The banks of the Grand Canal are lined with more than 170 buildings, most of which date from the 13th to the 18th century, and demonstrate the welfare and art created by the Republic of Venice. The noble Venetian families faced huge expenses to show off their richness in suitable palazzos; this contest reveals the citizens’ pride and the deep bond with the lagoon. Amongst the many are the Palazzi Barbaro, Ca' Rezzonico, Ca' d'Oro, Palazzo Dario, Ca' Foscari, Palazzo Barbarigo and to Palazzo Venier dei Leoni, housing the Peggy Guggenheim Collection. The churches along the canal include the basilica of Santa Maria della Salute. Centuries-old traditions, such as the Historical Regatta, are perpetuated every year along the Canal.
Because most of the city's traffic goes along the Canal rather than across it, only one bridge crossed the canal until the 19th century, the Rialto Bridge. There are currently three more bridges, the Ponte degli Scalzi, the Ponte dell'Accademia, and the controversial Ponte della Costituzione from 2008, designed by Santiago Calatrava, connecting the train station to Piazzale Roma, one of the few places in Venice where buses and cars can enter. As was usual in the past, people can still take a ferry ride across the canal at several points by standing up on the deck of a simple gondola called a traghetto, although this service is less common than even a decade ago.
Most of the palaces emerge from water without pavement. Consequently, one can only tour past the fronts of the buildings on the grand canal by boat.
4. Leaning Tower of Pisa
Located in Pisa, Italy, the Leaning Tower of Pisa (Italian: La Torre pendente di Pisa) or the Tower of Pisa (La Torre di Pisa) is one of the most famous leaning towers in the world. It is the bell tower of the Cathedral of Pisa that has been under construction for almost 200 years, owing to a succession of wars as a symbol of the power of the maritime republic.
The Leaning Tower is located just behind the cathedral in the Italian city of Pisa. It is the third structure in Campo Dei Miracoli (Field of Miracles). Although only half the height of the Washington Monument, this marvel of medieval engineering is most likely one of Europe’s tallest bell towers. The seven bells were arranged in a circle, with one for each note of the musical major scale.
The tower contains eight stories, including a chamber for the bells. The bottom story is made of 15 marble arches. The surrounding tower has 30 arches in each of the following six stories. The gothic elements of the bell chamber, which has 16 arches, are the final story.
The height of the tower is 183 feet from the ground on the lowest side and 106.02 feet on the high side of the tower. The width of the walls at the bottom is 13 feet, whereas those at the top are just 8.13 feet wide. It is thought to weigh 14,500 metric tons or 29,000,000 lbs! There are 297 steps in the spiral staircase from the foot of the tower to the top.
5. Lake Como
|Photo: Lake Como Travel|
Lake Como is a lake of glacial origin in Lombardy, Italy. It has an area of 146 square kilometres (56 sq mi), making it the third-largest lake in Italy, after Lake Garda and Lake Maggiore. At over 400 metres (1,300 ft) deep, it is the fifth deepest lake in Europe, and the deepest outside Norway; the bottom of the lake is more than 200 metres (660 ft) below sea level.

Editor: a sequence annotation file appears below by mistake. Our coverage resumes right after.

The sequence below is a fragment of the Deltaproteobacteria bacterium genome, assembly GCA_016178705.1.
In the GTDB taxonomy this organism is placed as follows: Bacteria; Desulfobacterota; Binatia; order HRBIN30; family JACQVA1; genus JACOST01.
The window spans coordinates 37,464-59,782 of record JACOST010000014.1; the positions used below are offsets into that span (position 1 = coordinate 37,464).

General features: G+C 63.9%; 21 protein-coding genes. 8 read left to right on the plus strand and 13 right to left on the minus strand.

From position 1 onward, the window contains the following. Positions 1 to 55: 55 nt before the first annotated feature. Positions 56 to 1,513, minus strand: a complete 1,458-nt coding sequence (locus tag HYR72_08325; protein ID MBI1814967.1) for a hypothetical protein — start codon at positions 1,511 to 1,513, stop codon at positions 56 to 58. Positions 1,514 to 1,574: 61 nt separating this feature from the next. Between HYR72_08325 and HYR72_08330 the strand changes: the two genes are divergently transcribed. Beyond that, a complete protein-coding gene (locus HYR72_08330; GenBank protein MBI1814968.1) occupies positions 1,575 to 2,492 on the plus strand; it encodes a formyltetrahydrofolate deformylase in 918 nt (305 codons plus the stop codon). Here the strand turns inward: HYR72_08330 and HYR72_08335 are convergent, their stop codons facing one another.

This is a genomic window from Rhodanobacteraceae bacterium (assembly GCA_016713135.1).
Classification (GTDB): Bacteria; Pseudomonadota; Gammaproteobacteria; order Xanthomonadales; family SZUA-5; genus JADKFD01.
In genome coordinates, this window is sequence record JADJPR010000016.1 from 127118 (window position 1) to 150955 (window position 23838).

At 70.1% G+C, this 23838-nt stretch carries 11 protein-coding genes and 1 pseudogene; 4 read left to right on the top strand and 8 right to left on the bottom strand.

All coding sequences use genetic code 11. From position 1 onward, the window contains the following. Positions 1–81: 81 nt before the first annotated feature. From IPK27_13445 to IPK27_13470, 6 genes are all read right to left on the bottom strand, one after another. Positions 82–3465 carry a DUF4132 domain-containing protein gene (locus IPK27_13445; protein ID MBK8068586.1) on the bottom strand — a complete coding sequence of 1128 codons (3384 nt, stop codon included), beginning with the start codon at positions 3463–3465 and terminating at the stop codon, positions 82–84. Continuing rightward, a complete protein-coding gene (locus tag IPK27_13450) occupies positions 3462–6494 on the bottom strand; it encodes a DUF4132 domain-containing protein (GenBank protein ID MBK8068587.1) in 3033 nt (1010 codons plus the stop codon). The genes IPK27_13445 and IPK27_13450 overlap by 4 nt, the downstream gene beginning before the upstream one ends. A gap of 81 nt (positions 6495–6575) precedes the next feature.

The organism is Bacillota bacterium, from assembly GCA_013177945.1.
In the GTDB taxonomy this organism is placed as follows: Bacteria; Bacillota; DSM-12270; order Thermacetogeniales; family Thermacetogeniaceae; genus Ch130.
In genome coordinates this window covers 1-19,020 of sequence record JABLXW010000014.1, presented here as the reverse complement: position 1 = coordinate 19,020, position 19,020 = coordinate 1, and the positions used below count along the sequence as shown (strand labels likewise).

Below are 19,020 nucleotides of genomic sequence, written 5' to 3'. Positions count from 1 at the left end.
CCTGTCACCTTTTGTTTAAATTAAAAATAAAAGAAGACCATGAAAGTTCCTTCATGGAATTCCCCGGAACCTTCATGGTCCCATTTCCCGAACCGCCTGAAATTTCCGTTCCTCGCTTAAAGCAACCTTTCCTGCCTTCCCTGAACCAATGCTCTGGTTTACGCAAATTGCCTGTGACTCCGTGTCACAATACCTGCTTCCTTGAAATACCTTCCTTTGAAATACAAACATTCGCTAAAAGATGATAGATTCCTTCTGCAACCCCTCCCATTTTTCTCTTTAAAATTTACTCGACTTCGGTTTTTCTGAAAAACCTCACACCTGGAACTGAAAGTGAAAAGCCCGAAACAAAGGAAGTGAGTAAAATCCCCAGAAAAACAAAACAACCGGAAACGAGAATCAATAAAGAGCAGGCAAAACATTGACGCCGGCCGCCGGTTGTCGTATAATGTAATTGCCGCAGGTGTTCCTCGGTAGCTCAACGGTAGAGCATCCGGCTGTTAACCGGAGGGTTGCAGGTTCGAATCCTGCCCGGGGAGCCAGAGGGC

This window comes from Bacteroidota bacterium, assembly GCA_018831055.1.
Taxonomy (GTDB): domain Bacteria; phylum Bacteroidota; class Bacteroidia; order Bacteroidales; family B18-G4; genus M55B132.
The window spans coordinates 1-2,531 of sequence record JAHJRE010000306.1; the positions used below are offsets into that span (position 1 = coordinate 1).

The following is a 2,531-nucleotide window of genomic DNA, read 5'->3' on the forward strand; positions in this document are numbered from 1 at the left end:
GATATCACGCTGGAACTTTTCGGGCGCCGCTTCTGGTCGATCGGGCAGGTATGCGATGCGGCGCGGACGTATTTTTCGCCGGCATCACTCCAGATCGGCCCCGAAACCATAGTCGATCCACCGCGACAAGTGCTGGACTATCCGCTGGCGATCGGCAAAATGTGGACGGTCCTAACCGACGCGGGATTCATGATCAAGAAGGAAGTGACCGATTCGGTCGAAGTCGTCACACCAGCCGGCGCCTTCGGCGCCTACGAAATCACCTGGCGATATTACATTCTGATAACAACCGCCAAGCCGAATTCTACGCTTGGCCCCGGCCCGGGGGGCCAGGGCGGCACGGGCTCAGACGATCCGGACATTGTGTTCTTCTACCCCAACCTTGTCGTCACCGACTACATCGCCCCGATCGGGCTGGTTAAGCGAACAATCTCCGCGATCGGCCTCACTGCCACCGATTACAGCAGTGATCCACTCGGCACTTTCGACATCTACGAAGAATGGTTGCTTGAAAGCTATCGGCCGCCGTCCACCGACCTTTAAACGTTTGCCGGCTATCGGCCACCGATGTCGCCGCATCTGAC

Lake Como has been a popular retreat for aristocrats and wealthy people since Roman times, and a very popular tourist attraction with many artistic and cultural gems. It has many villas and palaces such as Villa Olmo, Villa Serbelloni, and Villa Carlotta. Many famous people have had and have homes on the shores of Lake Como.
One of its particularities is its characteristic "Y" shape, which forms the so-called "Larian Triangle", with the little town of Canzo as its capital.
In 2014, The Huffington Post called it the most beautiful lake in the world for its microclimate and environment with prestigious villas and villages.
The lake's name in Latin is Larius, Italianised as Lario, but this name is rarely used; it is usually called Lago di Como (literally "lake of Como"). In guidebooks, the lake may be variously referred to as Lake Como, Lake of Como, or Como Lake. Its name comes from the city of Como, known to the Romans as Comum.
6. Casino di Venezia
Casinos today may call to mind an over-the-top Las Vegas strip, but it wasn’t always that way. The oldest casino in the world, the Casino di Venezia, sits on the Grand Canal in Venice. Opened in 1638, it was originally a theatre called the Theatre Saint Moses, which had a wing for gambling during the intermissions of plays. It helped spark the start of a casino craze in Venice—by 1744, there were more than 120.
This Renaissance palace was initially built in the 15th century by Italian architect Mauro Codussi, who designed some of Venice’s most beautiful churches. It was commissioned by Italian nobleman Andrea Loredan, who was an art collector, and had ceiling frescoes and paintings made on its walls by Italian masters like Mattia Bortoloni, Palma il Giovane, and Gian Battista Crosato, many of which are still in place today.
The casino was initially called the Ca’ Vendramin Calergi; after its early days as a casino, it served as a home to Italian royalty, then became a frequent getaway for German composer Richard Wagner from 1858 until his death in 1883. The city of Venice bought the building in 1946, renovated it, and opened it as an official casino in 1959. Today, there are hundreds of ways to gamble, from blackjack to roulette and poker, all hosted by dealers in tuxedos, alongside 600 slot machines and ongoing tournaments for pros, like the World Poker Tour.